February and watershed moments in Philippine history

I HAVE often wondered why and how the month of February became fortuitously the month of choice for watershed moments or turning points in Philippine history. Did Providence guide the hand of time to favor the shortest month of the year? Or was this the doing of our national leaders seeking a place in history?카지노사이트

Equally puzzling to me is why in two of the most important watershed moments in our national life, the United States government figured prominently in deciding the course of events and in shaping the transition of the Philippines to a new state of affairs.

Watershed moments

The expression “watershed moment” or “watershed” for short, refers to an event that alters the course of history. Such moments can pertain to world history, but they can also unfold on a much smaller scale, as in a nation or an institution or organization.

Watershed moments are so significant that people begin talking about the time “before” and “after” the event.

One unquestionable example is clearly 9/11 — Sept. 11, 2001. Many thoughtful people declared that “the world will never be the same again,” after the hijacked planes plowed into the World Trade Center, the Pentagon, and a Pennsylvania field on that day. The closest parallel that historical memory could quickly provide was Pearl Harbor on Dec. 7, 1941.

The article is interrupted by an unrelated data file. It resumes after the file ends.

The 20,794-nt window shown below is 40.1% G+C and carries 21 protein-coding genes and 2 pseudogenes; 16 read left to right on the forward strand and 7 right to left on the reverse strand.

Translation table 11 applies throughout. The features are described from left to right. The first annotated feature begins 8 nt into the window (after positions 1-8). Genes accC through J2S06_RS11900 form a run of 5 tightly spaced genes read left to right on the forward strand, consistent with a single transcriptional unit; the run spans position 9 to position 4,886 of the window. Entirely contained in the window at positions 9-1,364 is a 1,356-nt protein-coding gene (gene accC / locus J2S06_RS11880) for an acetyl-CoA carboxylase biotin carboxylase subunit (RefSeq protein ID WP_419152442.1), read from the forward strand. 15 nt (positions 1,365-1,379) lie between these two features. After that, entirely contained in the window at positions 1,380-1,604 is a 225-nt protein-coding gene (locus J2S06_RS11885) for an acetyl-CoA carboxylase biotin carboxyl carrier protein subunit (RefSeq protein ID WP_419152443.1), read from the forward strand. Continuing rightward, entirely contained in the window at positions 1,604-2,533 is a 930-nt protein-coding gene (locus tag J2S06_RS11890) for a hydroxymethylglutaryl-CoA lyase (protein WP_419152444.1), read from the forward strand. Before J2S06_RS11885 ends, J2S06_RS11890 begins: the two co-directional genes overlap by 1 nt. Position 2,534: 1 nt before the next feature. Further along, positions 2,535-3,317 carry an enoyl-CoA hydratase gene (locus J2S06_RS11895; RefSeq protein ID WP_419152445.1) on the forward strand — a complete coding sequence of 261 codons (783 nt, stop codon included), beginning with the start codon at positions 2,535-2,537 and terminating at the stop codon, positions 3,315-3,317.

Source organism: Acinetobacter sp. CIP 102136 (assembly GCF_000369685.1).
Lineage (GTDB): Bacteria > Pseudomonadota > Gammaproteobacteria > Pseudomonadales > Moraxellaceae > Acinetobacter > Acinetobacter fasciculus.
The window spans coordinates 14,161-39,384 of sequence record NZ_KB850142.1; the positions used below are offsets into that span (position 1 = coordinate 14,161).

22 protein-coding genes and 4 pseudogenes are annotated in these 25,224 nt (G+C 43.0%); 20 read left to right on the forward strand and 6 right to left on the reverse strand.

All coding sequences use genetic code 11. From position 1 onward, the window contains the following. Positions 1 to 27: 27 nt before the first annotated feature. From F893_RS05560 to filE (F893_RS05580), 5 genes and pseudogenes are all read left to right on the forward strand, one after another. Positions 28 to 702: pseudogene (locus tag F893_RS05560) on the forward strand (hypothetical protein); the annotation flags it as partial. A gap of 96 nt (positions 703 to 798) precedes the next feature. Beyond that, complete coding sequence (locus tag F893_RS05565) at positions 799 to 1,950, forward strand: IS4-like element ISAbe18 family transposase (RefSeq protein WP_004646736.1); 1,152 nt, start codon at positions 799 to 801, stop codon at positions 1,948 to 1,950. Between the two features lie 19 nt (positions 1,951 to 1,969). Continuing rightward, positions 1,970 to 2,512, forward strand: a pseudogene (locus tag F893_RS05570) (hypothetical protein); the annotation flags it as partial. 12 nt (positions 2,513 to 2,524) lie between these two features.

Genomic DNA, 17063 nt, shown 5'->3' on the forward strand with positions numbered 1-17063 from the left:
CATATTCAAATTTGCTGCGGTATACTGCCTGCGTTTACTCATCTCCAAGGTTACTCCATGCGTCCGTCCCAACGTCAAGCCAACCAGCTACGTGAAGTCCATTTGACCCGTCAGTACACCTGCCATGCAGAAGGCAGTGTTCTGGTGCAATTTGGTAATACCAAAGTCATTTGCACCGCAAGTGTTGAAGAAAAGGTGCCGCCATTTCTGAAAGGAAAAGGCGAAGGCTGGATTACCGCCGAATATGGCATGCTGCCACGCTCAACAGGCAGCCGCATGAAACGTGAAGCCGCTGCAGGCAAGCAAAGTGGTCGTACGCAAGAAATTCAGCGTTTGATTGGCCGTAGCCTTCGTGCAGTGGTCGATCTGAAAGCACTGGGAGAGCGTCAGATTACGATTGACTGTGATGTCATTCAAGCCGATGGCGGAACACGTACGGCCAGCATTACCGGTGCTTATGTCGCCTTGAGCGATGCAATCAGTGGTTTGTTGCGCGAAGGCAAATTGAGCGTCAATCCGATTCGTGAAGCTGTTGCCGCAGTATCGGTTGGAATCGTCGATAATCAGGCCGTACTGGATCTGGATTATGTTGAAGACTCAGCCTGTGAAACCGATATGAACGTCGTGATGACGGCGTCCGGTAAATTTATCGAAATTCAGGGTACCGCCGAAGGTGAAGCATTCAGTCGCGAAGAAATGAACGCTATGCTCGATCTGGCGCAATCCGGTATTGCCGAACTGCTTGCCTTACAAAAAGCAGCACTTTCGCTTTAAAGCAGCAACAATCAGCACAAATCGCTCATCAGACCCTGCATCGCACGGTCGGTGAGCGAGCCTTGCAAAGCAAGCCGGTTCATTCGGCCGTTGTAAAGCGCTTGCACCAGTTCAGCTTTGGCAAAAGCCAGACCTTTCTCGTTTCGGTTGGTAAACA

If asked to match 9/11 and Pearl Harbor in Philippine history, I would nominate March 16, 1521, the date when Ferdinand Magellan completed his immortal circumnavigation of the globe, with his discovery of the Philippine archipelago. The feat was so epic and awesome, the historian and author William Manchester proclaimed Magellan the greatest figure of the Renaissance.

Two turning points

Closer to our own day are two watershed events that stand prominently in our national memory bank, and remain to this day the object of clashing historical accounts and are colored by different perspectives and ways of veneration. These are:

  1. The Filipino-American War which broke out on Feb. 4, 1899, between the newly proclaimed Philippine Republic, and the United States of America, which sailed to Manila because of the Spanish-American war. The war lasted until July 2, 1902, when Filipino resistance finally bowed to superior arms and the US determination to establish its own empire by claiming sovereignty over the Philippines.
  2. The People Power Revolution, also known as the EDSA Revolution, which stemmed from a series of popular demonstrations and a military uprising, from Feb. 22 to 25, 1986. Styled as a sustained campaign of civil resistance against the 20-year regime of President Ferdinand E. Marcos Sr., the revolt caused the overthow of the Marcos government, and led to Marcos’ departure to exile in Hawaii in 1986. In his place, Corazon Aquino rose to power as the leader of a revolutionary government.

Filipinos and Americans will differ in their recollection and understanding of these events, injecting nationalist attitudes into their viewpoints. But all will concede that these events marked a dramatic change in the course of governance of the country, and its place in the international community.